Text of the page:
Stuffed butternut squash

This stuffed butternut squash ensures that you are getting plenty of beta-carotene. It can be roasted from start to finish in under an hour; our slogan at this site is slow food, made fast.

The filling adds a nutty-flavour; using an apple, almonds and spinach makes this into a very wholesome dish.

You could in fact use any squash and another green like kale instead of spinach; better still a mixture of the two.

The oxylates in spinach incidentally do not cause kidney stones; it has been categorically proven[5].

Butternut halves.

Cooking for wellness with sound nutritional principles need not be arduous; keep it simple.

Combining different coloured foods that complement each other is what it's all about.

Apparently half a million children go blind every year because of a vitamin-A deficiency[4]; this stuffed butternut squash twice a week would save them from a life of misery.


  • 1 or 2 butternut squash depending on size
  • 1 cup of spinach, washed and deveined
  • 1/2 an onion
  • 1 apple, cored and lightly-chopped
  • 3 cloves of garlic
  • 2 TBSP of almonds; briefly whir in a blender
  • The chopped-pulp of half a lemon
  • 1/2 cup of feta-cheese
  • One frond of rosemary or thyme
  • A stick of cinnamon
  • Butter and olive oil

Go for it

  1. Heat the oven to 180 degrees Celsius.
  2. Cut the squash in half, scrape out the seeds and criss-cross the flesh. Roast on a baking tray in the centre of the hot oven, hollowed side down for 20 minutes.
  3. Flip the squash and drop a chunk of butter into the hollow and dribble the cut surfaces generously with olive oil. Liberally grind black pepper over the whole area; but no salt. That comes later from the feta-cheese. Roast for another 15 minutes and then test with a sharp knife that it is cooked.
  4. Meanwhile coarsely chop the apple along with the spinach.
  5. Heat a chunk of butter in a pan and, when warm, drop in the rosemary-frond, the cinnamon and the onion; sweating it until the bits are translucent. Then turn up the heat to brown, add the wet spinach and apple; cook for a few minutes longer with the lid on.
  6. Take the baking-tray out of the oven; increase the size of the hollows by scraping out about a cup of the flesh.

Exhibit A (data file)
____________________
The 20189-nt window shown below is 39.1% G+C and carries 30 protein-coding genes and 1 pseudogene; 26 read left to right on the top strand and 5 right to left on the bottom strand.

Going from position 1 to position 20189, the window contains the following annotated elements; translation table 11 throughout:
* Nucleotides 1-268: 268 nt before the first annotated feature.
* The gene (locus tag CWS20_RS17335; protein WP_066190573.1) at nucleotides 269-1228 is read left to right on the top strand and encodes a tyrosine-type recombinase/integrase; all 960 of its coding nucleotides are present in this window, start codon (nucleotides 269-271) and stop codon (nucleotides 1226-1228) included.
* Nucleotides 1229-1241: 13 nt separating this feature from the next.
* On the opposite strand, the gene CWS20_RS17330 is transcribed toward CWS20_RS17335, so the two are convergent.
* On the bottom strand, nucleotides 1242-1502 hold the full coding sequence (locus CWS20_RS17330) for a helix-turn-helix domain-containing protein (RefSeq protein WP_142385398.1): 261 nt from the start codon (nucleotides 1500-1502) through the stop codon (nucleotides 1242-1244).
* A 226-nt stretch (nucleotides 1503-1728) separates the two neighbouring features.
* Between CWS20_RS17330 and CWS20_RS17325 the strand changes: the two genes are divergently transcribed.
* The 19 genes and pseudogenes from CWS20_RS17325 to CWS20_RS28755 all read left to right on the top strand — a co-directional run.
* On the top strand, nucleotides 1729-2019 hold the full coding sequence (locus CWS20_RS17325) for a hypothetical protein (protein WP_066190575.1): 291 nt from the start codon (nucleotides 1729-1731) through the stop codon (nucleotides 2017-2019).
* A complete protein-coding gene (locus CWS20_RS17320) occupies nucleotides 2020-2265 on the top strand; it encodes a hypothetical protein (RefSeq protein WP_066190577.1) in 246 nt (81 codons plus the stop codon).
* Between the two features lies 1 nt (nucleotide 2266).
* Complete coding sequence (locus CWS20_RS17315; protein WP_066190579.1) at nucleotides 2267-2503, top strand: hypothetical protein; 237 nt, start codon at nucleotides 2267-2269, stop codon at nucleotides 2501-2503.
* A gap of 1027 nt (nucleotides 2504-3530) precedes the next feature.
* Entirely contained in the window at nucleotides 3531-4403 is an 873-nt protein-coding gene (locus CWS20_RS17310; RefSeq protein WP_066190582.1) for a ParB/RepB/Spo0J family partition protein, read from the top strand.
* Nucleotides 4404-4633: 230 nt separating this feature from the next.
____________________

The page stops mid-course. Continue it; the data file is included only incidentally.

7. Then spoon the squash you have scooped into the mixture in the pan and fry for a further minute or two until it begins to brown. Finally add the garlic.
  8. Stir in the lemon pulp and another chunk of butter and cook for a minute or two.
  9. Spoon the filling into the hollows in the roasted butternut. Break the feta-cheese over the contents; sprinkle the whole with the blended almonds.
  10. Return to the hot-oven for about 5 minutes.

Stuffed butternut squash

Stuffed butternut squash is an easy way to roast these beauties. By adding the nutritional virtues of other items like the spinach, the almonds and the feta cheese it is now a delicious whole meal; with plenty of protein, unrefined carbohydrate and healthy fatty-acids.

The very special phytonutrients like beta-carotenes, lutein and the folate turn this into an appetising, non-fattening meal that will do little to raise your blood glucose; with a host of minerals too.

If concerned, take a brisk ten minute walk so the sugars would be turned into glycogen instead of disturbing your insulin output. Read more on that subject at investing in long-term health.

Type 2 diabetes

Type 2 diabetes is a pernicious disease caused primarily by chronic over-consumption of refined carbs. Perhaps your BMI is around 30 or God forbid higher, and you are concerned about starches; rightly so. Butternut has a low glycemic index of 51 according to Livestrong[1], perhaps a touch higher because it has been roasted, but reduced by the added protein and healthy fats.

Intrinsically butternut and all squash are a very nutritious and beneficial vegetables for everybody and especially diabetics[2]; the high fibre content alone helps keep us regular making it a star.

If you are overweight, simply have a smaller portion to limit the glycemic-load. Avoid foods like this stuffed butternut squash at your peril.

Livestrong state that the glycemic-index of butternut is a low 51[3]; better still, based on a 1/3 of a cup has a starch load of only 3. It's all the fibre that keeps the net carbs so minimal.

Western civilization eats less than half the recommended amount of fibre; that's why colorectal tumours abound.

Is going to the toilet a misery? Normal faeces should look like a long, thin snake. A bowel-movement should take no more than a few minutes.

Butternut smoothies

Perfect butternut smoothie.

Smoothies are another way of getting very nutritious foods into us. Again keep the banana down to a quarter to minimise the glycemic load.

Made with freshly-ground nuts and seeds this perfect butternut smoothie is an excellent way to start the day; again, we add a young leaf of kale or spinach.


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